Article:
Niagara’s star centerfielder reflects on his career and team
One of the most talented all-around baseball players not just the Purple Eagles roster, but in entire MAAC, is Niagara centerfielder Tanner Kirwer. Entering his junior year in 2017, the Alberta, Canada-native looks to have another impressive season and hopes to bring winning baseball back Monteagle Ridge.
Kirwer is coming off a 2016 season in which he led the club in multiple categories, including batting average with .327, RBI with 29 and 14 doubles. Since the start of the season in February, he has posted a .302 average in 16 games, with a home run and nine RBIs.
“The biggest thing in the offseason that has helped me throughout my career is putting in the work so that when the season comes along, I have my preparation to fall back on,” Kirwer said. “It makes a huge difference when you are truly confident that your pre-season work will carry over into the season, which eliminates a lot of unnecessary stress.”
Last season saw Kirwer transition from the infield to the outfield; he did not miss a beat. In April, he was named the National Collegiate Baseball Writers Association National Hitter of the Week, going 10-14 with 12 RBI and seven runs scored in a series against Saint Peter’s University. He was also named to the All-MAAC Second Team for the second straight year.
“The biggest transition in my 2016 season was that it was my first season at Niagara playing in the outfield,” Kirwer said. “Since we had so many skillful infielders on the team and coming into the program, Coach McCoy thought it would benefit the team the most if I played centerfield.”
Kirwer attended Archbishop Joran Catholic High School in Sherwood Park, Alberta and played for the Sherwood Park Dukes baseball team. He was named the NorWest League Player of the Year in 2014, batting .521. Kirwer also represented Alberta in the 2013 Canada Games, hitting .368. Now suiting up for Niagara, he has received attention from several Major League Baseball clubs, but remains focused on the Purple Eagles.
“Playing professional baseball has definitely been a dream of mine since I was a little kid,” Kirwer said. “I have had some teams contact me showing interest for the upcoming drafts, but I can’t look too far into the future especially when I have a full season of baseball ahead of me with NU.”
Now it his third season, Kirwer has taken notice of a culture-change in the ballclub. This is due in part to the presence of a mental coach.
“Since I was a freshman our program has made a huge stride in the mental part of the game,” Kirwer said. “In my sophomore season we acquired Brian Cain, our mental game coach, and he has helped us in the mental side of the game. Being able to stay present and not letting results or fear of failure interrupt with our playing abilities has made an amazing difference in our program and we are still looking to build in those aspects.”
Niagara opened their season with a series against Baylor in Waco, Texas on Feb. 17-18. While Baylor swept Niagara in three games, Kirwer went a combined 5-14 at the plate, and connected for the Purple Eagles first home run of the series in the second game.
“Baylor was a great experience for our team as it got us back into the flow of things and to do it at a beautiful baseball stadium like that was amazing,” Kirwer said, “We didn’t end up on top but we competed for the most part against a very good team, so we are going to build off of a solid weekend and learn from it.”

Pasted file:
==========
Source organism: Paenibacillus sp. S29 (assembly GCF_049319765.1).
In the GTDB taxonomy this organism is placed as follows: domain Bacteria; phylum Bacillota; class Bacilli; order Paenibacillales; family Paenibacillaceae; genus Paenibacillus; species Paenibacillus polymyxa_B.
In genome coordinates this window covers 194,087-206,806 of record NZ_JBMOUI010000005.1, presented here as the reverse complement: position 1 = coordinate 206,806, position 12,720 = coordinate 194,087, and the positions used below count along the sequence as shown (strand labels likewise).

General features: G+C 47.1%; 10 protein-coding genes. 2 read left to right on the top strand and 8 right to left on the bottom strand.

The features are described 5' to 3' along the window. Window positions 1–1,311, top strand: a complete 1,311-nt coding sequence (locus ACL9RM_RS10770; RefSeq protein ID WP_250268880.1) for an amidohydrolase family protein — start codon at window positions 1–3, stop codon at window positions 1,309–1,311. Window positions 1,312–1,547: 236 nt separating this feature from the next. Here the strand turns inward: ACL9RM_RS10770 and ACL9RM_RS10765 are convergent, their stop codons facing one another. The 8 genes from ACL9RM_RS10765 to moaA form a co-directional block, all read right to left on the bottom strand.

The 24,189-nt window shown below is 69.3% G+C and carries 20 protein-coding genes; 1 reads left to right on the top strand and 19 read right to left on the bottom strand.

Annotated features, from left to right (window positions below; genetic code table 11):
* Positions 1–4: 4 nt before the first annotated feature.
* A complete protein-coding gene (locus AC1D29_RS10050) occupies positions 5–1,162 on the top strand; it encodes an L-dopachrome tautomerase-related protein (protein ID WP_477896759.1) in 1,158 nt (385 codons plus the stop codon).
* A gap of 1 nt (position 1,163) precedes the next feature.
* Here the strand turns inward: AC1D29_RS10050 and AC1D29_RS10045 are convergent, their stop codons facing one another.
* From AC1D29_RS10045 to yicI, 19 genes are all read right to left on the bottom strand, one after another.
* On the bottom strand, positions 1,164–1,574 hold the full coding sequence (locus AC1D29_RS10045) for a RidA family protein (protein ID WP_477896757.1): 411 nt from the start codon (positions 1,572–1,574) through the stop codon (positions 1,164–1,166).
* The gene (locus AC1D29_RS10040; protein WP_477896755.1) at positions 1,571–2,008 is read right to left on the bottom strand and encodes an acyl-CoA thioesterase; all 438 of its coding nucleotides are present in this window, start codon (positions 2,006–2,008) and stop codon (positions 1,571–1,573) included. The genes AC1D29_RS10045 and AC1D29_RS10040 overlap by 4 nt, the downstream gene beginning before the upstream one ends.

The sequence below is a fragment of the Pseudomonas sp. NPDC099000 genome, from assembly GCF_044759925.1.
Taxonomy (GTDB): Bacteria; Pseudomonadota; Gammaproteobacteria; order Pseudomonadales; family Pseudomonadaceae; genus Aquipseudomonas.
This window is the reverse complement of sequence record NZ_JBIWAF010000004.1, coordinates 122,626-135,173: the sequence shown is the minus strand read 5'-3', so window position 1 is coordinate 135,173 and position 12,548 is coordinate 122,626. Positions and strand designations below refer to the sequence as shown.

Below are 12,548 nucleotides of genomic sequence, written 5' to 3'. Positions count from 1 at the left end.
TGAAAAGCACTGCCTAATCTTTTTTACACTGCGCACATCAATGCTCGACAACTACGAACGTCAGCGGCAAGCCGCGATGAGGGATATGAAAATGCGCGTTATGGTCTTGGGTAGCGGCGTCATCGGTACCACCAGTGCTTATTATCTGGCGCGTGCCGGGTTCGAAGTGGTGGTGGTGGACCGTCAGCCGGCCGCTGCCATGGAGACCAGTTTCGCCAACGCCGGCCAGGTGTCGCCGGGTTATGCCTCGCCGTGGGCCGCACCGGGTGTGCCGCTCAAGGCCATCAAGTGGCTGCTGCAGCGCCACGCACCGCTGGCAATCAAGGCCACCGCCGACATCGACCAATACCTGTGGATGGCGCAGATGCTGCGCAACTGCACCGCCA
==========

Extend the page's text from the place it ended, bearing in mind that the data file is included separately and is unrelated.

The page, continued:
Niagara picked up their first wins with a three-game sweep of Norfolk State on Feb. 25-26. They now stand with a record of 3-3.
Kirwer is one cog of a Purple Eagles lineup that also features returning shortstop Greg Cullen, who led the team in hits and run scored last year, and junior transfers Philippe Langlois and Wyatt Olson. Langlois hit .355 with Muscatine Community College last season, while Olson led Indian Hills Community College with 11 home runs. Kirwer spoke highly of both transfers, along with a pair of freshmen, Pete Battaglia and Matt Brash.
“Pete will be our starting first basemen for us throughout the season and early on you can tell he is going to make a huge impact in our offense. Being a freshman, he already has a beautiful swing and a very mature approach at the plate.”
Battaglia captained the Williamsville North varsity ballclub his junior and senior years. He went 4-10 in Niagara’s opening series against Baylor. Brash pitched for Team Canada in the 2015 Canada Cup, and was voted the Bayridge Secondary School’s top male athlete of the year each year of high school. He picked up a win against Norfolk State on Feb. 26, striking out seven hitters over five innings.
“Brash may be what our pitching staff needed in order to make a huge push for the championship. He has a very smooth, live arm and he will definitely be one of the guys we look towards to go deep into games as a starter and give us a great chance to win the ballgame.”
Kirwer, who may find himself in the pro ranks, patters his game after some of the big outfielders in the bigs.
“Being a center fielder I try to model my game off some of the best outfielders in the game,” Kirwer said. “I have always been a huge fan of guys like Kevin Pillar, Mike Trout, and Andrew McCutchen because they are outstanding players who play the game hard and are very successful even at the highest level of the game.”
Time will only tell with Kirwer can match the MVP-levels of Andrew McCutchen or Mike Trout, or the defensive expertise of Kevin Pillar. The sky could be the limit for one of Niagara’s most promising athletes.
“What helps me is that when things aren’t going the way I want them to, being able to make the appropriate adjustments both at the plate and in the field, helps me stay a consistent player,” Kirwer said, “This comes with experience and knowing your abilities as a ballplayer.”